Academic rebuked for expressing sympathy for Gaza victims

Bar-Ilan University scrutinizes law professor for reflecting a political position in an email to his students

Bar Ilan University, Israel (photo credit: CC-BY Avishai Teicher/Wikimedia commons)
Bar Ilan University, Israel (photo credit: CC-BY Avishai Teicher/Wikimedia commons)

Hanoch Sheinman, a law professor at Bar-Ilan University, is under fire after sending an email to his students that began with a statement of sympathy for all of the victims of the conflict between Israel and Gaza, triggering criticism from students, faculty and administrators.

Intended to reassure students that an additional final exam date would be provided due to the ongoing security situation, Sheinman’s email, reported by the Haaretz daily, began by saying he hoped that the message “finds you in a safe place, and that you, your families and those dear to you are not among the hundreds of people that were killed, the thousands wounded, or the tens of thousands whose homes were destroyed or were forced to leave their homes during, or as a direct result of, the violent confrontation in the Gaza Strip and its environs.”

The rest of the email related to the added exam, Haaretz reported.

Students complained to the dean of the law faculty, Professor Shahar Lifshitz, because Sheinman did not distinguish between Israeli and Palestinian victims of the conflict.

Hanoch Sheinman (Photo credit: Bar Ilan University)
Hanoch Sheinman (Photo credit: Bar-Ilan University)

Responding to their grievances, Lifshitz issued the following statement: “I was shocked to learn of the email sent to you by Professor Sheinman. It was a hurtful letter, and since the morning we have been justifiably flooded with messages from students and family members, many of whom are involved during these very days in the battles in the south.”

“Both the content and the style of the letter contravene the values of the university and the law faculty,” Lifshitz added. “The faculty champions the values of pluralism, tolerance, and freedom of expression, but the inclusion of such positions as were included in the administrative message sent by Prof. Sheinman to the students on a matter relating to exams does not fit into the framework of academic freedom or freedom of personal expression in any acceptable sense. This constitutes the inappropriate use of the power given to a lecturer to exploit the platform given to him as a law teacher…”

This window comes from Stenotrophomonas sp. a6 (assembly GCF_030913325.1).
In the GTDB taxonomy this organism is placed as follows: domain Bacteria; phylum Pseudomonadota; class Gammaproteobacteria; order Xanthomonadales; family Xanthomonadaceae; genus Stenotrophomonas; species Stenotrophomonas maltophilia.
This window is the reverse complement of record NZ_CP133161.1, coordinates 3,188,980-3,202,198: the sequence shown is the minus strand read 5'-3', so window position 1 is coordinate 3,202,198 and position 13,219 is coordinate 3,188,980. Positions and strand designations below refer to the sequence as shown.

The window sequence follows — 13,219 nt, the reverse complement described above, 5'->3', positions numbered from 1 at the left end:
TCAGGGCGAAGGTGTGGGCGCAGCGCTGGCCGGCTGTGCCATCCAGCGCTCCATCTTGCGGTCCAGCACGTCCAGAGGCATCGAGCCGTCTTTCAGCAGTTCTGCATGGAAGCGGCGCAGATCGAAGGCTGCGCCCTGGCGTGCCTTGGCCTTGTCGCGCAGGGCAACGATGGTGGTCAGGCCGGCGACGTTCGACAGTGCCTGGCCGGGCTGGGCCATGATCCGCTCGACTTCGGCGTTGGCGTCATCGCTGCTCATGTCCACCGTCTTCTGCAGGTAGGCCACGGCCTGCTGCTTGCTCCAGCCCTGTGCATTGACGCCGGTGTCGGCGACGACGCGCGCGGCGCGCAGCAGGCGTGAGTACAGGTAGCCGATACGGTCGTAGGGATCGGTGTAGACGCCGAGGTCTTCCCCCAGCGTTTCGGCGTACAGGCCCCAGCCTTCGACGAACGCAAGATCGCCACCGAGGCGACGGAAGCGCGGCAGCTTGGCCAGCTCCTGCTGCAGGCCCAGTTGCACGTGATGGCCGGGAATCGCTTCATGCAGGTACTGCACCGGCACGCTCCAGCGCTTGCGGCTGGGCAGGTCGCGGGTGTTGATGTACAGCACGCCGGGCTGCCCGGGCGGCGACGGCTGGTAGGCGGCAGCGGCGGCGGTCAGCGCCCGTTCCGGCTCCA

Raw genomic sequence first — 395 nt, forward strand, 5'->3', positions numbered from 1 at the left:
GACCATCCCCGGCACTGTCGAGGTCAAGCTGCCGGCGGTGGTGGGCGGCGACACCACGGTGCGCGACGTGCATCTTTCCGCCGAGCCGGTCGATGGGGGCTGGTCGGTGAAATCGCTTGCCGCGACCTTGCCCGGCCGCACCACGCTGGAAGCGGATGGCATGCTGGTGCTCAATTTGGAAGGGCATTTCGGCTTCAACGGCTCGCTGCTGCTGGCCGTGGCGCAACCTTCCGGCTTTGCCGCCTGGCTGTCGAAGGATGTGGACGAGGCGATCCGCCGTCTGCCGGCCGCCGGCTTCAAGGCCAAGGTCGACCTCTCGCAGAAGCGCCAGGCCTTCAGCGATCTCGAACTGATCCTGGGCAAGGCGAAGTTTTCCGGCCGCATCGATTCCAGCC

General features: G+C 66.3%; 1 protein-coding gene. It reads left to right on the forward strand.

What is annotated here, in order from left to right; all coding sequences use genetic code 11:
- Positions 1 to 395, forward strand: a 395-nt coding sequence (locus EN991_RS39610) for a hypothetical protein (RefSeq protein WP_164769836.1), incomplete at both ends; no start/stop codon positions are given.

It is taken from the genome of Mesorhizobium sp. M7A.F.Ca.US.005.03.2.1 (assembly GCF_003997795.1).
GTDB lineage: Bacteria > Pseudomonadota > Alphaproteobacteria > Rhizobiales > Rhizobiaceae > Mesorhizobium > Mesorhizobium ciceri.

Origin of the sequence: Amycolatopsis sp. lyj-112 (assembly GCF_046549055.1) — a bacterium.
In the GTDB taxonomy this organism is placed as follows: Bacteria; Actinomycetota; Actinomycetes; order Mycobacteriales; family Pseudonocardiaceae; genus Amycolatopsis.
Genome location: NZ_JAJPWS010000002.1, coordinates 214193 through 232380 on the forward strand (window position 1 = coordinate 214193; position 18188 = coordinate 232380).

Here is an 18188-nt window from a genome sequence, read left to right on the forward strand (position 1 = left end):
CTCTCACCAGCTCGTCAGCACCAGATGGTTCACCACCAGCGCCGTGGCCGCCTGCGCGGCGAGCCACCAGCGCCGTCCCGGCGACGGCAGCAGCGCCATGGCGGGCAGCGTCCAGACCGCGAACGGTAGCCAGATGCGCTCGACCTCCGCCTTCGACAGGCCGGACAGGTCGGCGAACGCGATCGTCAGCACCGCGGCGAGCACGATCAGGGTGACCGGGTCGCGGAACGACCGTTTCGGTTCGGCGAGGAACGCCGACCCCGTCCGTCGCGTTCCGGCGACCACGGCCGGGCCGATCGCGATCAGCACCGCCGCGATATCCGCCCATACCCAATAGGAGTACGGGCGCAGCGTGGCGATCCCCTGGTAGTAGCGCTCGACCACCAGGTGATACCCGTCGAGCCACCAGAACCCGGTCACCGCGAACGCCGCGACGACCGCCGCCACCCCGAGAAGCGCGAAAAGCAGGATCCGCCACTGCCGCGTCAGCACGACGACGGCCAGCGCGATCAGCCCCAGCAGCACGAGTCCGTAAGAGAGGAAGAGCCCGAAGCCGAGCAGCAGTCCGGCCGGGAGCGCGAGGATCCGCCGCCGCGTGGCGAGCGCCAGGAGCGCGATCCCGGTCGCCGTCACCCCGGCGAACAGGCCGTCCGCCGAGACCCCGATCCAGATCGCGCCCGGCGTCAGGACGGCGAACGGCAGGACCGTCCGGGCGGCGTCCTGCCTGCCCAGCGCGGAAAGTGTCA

Lifshitz then apologized for Sheinman’s email, promising that “the matter will be handled with the appropriate seriousness.”

Bar-Ilan University also acknowledged the incident, saying, “In his letter to his students, Prof. Sheinman made inappropriate use of the platform given to him as a lecturer to convey messages reflecting his political positions, in a way that offended the students and their families.”

No response has been given by Sheinman.

Freedom of expression has become a polarizing issue within Israeli society during Operation Protective Edge. The Committee of University Heads issued a warning recently against “extreme and inappropriate expressions,” on the Internet by Israeli students and faculty members.

In a response Tuesday, the Coordinating Council of the University Faculty Associations, which represents the senior faculty at all of Israel’s universities, wrote the following rebuttal:

“Sanctifying the principles of democracy means respecting the right to protest and criticize, and not to limit it,” the council wrote. “[The right to] freedom of expression is meant [to protect] outrageous statements, not pleasant statements.”

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